Thumb to Hip Crease Pyramid Pose - Tutorial

A student asked me what I meant by "thumb to hip crease" to help draw the front hip back in parsvottonasana (pyramid). Here's a quick tutorial video. it's one of the best feelings in the world. It helps bring traction and length to the spine to free up the lungs. With the left leg forward, inhale draw the left hip back as you elongate the spine by moving the heart and lungs forward. Keep the spine long as you bring right kidney toward the left shin and fold toward your left leg. I hope this video helps more than the sometimes insane "yoga speak" that we teachers assume everyone understands. #donthunchuseblocks #parsvottonasana

Louis C.K. and why we have back pain...

Why do we experience so much back pain? Which emotions are tied to specific back pain? I was randomly watching an episode of Louie, and was stunned (and pleasantly surprised) to see an enlightening scene about our spine. 

In said episode, Louie hurts his back and goes to the doctor who says something like the following: "There's nothing we can do. The spine was designed for horizontal movement but humans made it vertical. However, it's not designed to be vertical and hold all of that weight. So, the discs bulge and slip and swell. It'll take another 20,000 years for it to adapt to being upright. It's an engineering mis-design. We were given a clothesline and we're using it as a flagpole."

Pre- and Post-Exercise Stretching: Pros and Cons

If you're interested in "stretching", read this article by Thomas Myers. I've been thinking a lot about "stretching" lately. There is so much conflicting information out there. While this article does not give any easy answers, he does bring up some interesting points.  "Islands of supreme tension within the ocean of availability" is the best phrase in the piece...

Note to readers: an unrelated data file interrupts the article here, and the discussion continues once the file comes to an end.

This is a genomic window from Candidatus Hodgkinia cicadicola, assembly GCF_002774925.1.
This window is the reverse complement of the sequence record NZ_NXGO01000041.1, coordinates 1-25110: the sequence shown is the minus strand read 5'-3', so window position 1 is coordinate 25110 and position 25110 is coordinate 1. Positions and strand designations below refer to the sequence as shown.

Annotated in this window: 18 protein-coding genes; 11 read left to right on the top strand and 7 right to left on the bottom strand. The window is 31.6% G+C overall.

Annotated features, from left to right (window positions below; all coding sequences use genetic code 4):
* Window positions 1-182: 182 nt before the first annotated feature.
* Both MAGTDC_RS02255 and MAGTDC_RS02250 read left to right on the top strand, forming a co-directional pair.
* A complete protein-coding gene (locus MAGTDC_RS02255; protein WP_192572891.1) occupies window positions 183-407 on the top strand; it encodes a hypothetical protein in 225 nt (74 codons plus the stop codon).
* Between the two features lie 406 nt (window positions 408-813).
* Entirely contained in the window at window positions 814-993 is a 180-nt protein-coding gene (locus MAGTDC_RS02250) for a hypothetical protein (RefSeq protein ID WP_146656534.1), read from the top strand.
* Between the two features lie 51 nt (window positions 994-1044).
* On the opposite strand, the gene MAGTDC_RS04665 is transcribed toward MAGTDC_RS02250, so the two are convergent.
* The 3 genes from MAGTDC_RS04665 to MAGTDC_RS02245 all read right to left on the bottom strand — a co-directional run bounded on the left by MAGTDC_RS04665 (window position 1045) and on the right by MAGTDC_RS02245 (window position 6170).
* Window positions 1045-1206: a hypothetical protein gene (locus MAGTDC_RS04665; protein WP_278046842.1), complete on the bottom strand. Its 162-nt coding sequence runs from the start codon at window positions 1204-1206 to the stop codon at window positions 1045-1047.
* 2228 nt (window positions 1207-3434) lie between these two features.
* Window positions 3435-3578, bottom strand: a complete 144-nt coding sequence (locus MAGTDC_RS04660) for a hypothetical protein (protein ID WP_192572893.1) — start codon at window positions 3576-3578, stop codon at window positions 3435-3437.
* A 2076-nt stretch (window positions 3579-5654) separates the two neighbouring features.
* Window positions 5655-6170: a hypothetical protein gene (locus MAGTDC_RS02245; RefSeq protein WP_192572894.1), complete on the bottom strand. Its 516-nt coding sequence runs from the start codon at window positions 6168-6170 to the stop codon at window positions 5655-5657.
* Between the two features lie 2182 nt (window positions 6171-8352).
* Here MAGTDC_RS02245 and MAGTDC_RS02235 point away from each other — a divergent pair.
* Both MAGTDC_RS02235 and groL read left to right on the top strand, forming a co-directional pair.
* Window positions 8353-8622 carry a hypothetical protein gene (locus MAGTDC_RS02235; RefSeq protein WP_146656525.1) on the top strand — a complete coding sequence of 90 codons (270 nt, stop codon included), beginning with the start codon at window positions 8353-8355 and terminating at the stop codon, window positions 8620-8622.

1 hour intermediate vinyasa yoga class.  We will do some flow, some longer holds, sun salutations, forearm stand, and headstand. We’ll focus on pressing the elbows into the surface beneath feel the rebound of gravity up through the body in headstand, forearm stand, and extended side angle. This action of pressing the elbows down also helps to integrate the shoulder blades on the back.

Pranayama
Prana - breath/energy/life force 
yama- harness/regulate/control/channel 

Breath is an autonomic function but, with practice, we can harness it’s power to change our energy levels, calm our minds, increase the capacity of our lungs, bring more oxygen supply to the body, & fortify our organs. It often takes a backseat to asana but I believe it should be front and center. I resisted learning it at first because it wasn’t as sensational as learning handstands and wild poses. I was wrong. It’s powerful and life changing. Try it. 
  
Advancing in your yoga practice means that you can continue doing basic things—like breathing deeply, observing your entire body, and quieting your inner narrator—in increasingly challenging situations (on and off your mat).
— Jason Crandell